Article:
Liverpool had its share of sex offenders: Rule 43s as they used to be called. Someone had the idea of locating them on the prison’s ‘H’ wing that would then be a dedicated unit managed for those classed as ‘vulnerable’. They certainly were. Exercising on ‘H’ yard had to be abandoned after the sniper on neighbouring ‘G’ wing struck once too often. He was an anonymous prisoner with a catapult who could fell sex offenders with considerable accuracy. No-one minded much until officers realised they too might be at risk.

The prison didn’t have enough Rule 43s to fill ‘H’ wing and it was unthinkable that ‘ordinary’ prisoners could remain there. An approach was made to Strangeways to take all their Rule 43s. This was accepted with alacrity since Rule 43s were considered a nuisance to manage. In exchange the prisoners from ‘H’ wing were sent to fill the vacant spaces at Strangeways and they were not happy about going there. A factor contributing to the stability of a local prison is the sense that though a man is incarcerated he is still close to home.

The prisoner who began the uprising in the chapel that Sunday morning was Paul Taylor from Birkenhead, a former Liverpool prisoner. Night after night I sat with the commander as the numbers upon on the roof slowly dwindled and noticed that the last hold outs were mainly Liverpool men. You won’t find any of this in Lord Justice Woolf’s report but it leaves me thinking that wrecking Manchester’s prison was a Liverpudlian thing to do. 


Bill Hartley, who worked in the prison service, writes from Yorkshire



Ilana Mercer

Ilana Mercer

Get off your Knees, Gov. Pence! (You’re not in a Gay Bathhouse)

 Ilana Mercer enlists in the culture wars

Pretend the U.S. is as free as the Founding Fathers intended it to be. In this authentically (and classically) liberal America, no one can tell free men and women what to do with their property, namely their bodies, their abodes and their businesses.

The individual living in America as it was meant to be is free to run his business as he wishes, associate with those he likes, dissociate from those he dislikes or disapproves; hire, fire, rent to or evict from, invest and disinvest, speak and misspeak at will.

This hypothetical free man is at liberty to bruise as many feelings as he likes, so long as his mitts stop at the next man’s face. So long as he harms nobody’s person or property, our mythic man may live as he wishes to live.

Americans have been propagandized for so long; they no longer grasp the basic building blocks of liberty. A crude reductio ad absurdum should help:

A retail store selling Nazi memorabilia opens its doors in my neighborhood. I enter in search of the yellow Star of David Jews were forced to wear during the Third Reich. The proprietor, decked out in Nazi insignia and regalia, says, “I’m sorry, we don’t serve Jews.” “Don’t be like that,” I say. “Where else can I find a pair of clip-on swastika earrings?” The Nazi sympathizer is polite but persistent: “Ma’am, I mean no disrespect, but back in the Old Country, Jews murdered my great grandfather’s cousin and used his blood in the leavening of the Passover matzah.” “Yeah,” I reply. “I’m familiar with that blood libel. I assure you my own mother’s matzo balls were free of the blood of brats, gentile or Jewish. No matter. I can see where you’re coming from. I’m sorry for your loss. Good luck.”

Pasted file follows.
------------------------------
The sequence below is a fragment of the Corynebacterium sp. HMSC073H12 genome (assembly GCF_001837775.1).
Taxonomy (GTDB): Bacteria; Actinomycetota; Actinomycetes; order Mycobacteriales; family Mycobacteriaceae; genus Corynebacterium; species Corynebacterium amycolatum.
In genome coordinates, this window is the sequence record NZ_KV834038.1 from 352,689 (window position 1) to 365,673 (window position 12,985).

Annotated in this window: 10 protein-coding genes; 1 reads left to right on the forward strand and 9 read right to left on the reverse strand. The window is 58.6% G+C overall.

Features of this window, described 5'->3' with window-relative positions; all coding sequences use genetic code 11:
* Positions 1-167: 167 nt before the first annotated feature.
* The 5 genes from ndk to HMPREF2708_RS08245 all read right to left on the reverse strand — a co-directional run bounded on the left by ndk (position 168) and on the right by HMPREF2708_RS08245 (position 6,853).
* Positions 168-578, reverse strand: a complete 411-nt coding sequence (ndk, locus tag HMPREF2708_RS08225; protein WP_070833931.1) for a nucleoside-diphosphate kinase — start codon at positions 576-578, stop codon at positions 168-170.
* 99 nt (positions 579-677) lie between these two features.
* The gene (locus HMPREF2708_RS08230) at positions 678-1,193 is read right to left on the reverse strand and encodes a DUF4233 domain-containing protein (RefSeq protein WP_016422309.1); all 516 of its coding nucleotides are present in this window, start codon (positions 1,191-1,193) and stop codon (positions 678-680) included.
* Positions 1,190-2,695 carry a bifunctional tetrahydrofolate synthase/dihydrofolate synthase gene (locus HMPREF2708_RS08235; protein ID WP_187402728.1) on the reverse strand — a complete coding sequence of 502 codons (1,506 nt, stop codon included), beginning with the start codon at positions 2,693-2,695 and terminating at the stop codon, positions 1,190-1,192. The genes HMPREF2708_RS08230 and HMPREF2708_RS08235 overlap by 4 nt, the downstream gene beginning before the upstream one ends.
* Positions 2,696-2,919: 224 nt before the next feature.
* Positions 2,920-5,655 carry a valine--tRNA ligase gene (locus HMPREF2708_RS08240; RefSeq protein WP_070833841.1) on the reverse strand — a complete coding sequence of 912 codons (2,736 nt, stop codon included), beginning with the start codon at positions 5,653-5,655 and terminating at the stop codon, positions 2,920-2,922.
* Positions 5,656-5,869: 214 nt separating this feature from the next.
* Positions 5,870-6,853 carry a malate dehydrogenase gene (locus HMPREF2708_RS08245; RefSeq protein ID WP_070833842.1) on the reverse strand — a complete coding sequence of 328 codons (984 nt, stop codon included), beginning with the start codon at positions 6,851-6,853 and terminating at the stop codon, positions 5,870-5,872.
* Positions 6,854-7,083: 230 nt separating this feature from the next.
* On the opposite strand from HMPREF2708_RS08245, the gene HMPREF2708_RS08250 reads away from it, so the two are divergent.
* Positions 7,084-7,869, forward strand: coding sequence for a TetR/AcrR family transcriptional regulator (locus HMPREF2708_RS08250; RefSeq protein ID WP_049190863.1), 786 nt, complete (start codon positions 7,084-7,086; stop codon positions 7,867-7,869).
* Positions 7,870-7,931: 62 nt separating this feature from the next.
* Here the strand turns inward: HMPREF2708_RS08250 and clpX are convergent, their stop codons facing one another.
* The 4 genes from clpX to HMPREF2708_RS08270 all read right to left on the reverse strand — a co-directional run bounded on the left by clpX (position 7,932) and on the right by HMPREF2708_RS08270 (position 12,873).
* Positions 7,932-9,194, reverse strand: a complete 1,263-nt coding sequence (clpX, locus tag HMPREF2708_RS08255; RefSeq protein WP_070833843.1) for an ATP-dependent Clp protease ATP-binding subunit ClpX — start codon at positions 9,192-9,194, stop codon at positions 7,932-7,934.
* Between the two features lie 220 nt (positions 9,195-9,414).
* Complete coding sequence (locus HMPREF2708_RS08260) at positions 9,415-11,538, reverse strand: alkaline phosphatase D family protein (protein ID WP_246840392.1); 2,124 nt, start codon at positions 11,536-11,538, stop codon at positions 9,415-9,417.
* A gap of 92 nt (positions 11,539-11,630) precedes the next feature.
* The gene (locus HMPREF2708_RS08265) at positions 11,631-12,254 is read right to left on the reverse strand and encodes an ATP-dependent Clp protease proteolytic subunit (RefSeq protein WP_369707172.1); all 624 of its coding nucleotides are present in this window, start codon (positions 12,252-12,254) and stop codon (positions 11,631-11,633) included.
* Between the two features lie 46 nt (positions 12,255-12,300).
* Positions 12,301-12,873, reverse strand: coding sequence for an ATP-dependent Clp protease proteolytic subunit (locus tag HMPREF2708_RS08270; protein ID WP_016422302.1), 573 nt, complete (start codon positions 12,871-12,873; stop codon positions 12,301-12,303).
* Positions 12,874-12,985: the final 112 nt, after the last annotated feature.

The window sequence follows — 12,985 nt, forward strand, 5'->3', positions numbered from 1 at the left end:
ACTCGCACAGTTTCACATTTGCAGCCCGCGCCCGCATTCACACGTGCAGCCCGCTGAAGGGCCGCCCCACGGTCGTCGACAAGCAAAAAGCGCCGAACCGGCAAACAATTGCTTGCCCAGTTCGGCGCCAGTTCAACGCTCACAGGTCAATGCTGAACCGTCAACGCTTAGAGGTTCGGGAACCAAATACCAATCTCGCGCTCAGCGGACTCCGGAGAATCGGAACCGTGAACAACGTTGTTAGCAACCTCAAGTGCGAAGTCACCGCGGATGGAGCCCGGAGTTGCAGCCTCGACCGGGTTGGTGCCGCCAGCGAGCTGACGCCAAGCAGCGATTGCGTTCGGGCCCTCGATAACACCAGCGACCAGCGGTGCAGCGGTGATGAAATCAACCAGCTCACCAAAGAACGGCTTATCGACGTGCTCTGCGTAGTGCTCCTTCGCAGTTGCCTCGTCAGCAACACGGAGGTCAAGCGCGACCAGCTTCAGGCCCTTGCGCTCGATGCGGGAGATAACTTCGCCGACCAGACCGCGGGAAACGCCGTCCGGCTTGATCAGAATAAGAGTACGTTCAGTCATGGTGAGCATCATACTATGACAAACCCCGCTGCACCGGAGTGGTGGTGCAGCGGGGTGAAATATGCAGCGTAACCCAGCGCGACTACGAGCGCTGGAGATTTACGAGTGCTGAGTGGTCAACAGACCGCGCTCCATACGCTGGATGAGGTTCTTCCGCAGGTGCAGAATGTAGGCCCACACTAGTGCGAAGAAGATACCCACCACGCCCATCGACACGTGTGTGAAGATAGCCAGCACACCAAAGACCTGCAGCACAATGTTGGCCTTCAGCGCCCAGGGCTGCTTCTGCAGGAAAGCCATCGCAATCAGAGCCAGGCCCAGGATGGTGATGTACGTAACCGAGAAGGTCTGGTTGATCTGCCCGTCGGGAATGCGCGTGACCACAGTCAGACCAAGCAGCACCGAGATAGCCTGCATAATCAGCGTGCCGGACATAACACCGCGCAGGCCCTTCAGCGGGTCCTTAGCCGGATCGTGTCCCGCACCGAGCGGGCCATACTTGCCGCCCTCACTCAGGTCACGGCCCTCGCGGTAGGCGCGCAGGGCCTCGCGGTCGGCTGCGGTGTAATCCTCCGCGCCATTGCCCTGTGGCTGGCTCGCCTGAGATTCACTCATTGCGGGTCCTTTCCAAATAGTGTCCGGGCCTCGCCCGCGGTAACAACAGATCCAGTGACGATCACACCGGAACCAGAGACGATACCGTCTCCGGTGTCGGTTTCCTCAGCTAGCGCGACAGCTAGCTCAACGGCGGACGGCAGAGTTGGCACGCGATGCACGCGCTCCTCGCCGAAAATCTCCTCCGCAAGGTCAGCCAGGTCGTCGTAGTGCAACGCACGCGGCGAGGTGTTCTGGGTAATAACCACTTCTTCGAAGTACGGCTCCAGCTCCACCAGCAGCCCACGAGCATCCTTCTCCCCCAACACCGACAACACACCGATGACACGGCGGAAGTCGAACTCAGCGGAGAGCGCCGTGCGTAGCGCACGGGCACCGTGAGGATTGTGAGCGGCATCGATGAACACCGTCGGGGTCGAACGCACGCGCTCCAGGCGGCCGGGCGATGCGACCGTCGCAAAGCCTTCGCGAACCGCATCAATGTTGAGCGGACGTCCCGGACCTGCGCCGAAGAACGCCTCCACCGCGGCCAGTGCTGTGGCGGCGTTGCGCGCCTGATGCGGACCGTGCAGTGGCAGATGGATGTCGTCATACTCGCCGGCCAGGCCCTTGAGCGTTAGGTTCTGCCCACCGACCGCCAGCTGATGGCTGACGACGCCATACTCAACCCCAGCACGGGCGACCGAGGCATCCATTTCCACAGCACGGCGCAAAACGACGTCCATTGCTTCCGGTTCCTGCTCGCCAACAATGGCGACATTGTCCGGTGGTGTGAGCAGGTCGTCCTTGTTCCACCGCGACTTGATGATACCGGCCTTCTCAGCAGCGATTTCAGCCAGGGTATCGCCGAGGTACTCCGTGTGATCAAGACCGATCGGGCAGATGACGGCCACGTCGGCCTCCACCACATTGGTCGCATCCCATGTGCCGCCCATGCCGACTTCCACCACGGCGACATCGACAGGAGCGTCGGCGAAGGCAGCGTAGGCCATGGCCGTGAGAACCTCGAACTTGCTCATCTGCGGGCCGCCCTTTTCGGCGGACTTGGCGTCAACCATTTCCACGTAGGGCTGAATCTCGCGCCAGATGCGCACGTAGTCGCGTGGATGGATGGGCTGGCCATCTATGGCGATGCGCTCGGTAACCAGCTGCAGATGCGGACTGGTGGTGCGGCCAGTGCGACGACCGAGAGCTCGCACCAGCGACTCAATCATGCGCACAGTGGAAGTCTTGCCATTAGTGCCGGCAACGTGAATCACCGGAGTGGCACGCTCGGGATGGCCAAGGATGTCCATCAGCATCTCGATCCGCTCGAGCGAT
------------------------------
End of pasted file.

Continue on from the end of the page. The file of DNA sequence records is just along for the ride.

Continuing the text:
There! Did that hurt?

Did I rush off to rat out my Nazi neighbor to the Civil Rights Division of the Department of Justice? Not on your life. A principled Jewish libertarian (with a sense of humor)—who believes in absolute freedom of association and the rights of private property—would doff his Kippah and walk out.

Similarly, if a restaurant refused to serve a gay family member and her partner; why would we wish to compel its sincere owners to wait on us? Why make them uncomfortable? Why not take our business where it’s wanted?

Ultimately, anti-discrimination law banning the private discrimination just described is inconsistent with freedom of association and the right of private property.

“That right to discriminate is the very essence of freedom,” remarks Roger Pilon of the Cato Institute. “That’s why people came to this country, to escape forced associations—religious, economic, political, or otherwise.”

Not all jurists have a good understanding of liberty.

While poor, hapless Governor Pence has a far better handle on freedom than legal positivist Judge Andrew Napolitano—the Judge condemned the spirit of a law that grants a defendant a legal standing to argue his case in a court of law—Pence lacks the TV persona’s bombast.

Get off your knees Gov. Pence; you’re not in a gay bathhouse (where only gays are, presumably, welcome). Muster a coherent defense of the bedrock of a free republic—and of civilization itself: the rights of private property and freedom of association.

Why do men like Mr. Pence, who understand these principles all too well, buckle before a mob of lobotomized tyrants with the intelligence of a Miley Cyrus?

I’ve read Indiana’s Religious Freedom Restoration Act. I believe the relevant section is a modest thing: “… the court or other tribunal shall allow a defense against any party and shall grant appropriate relief against the governmental entity.”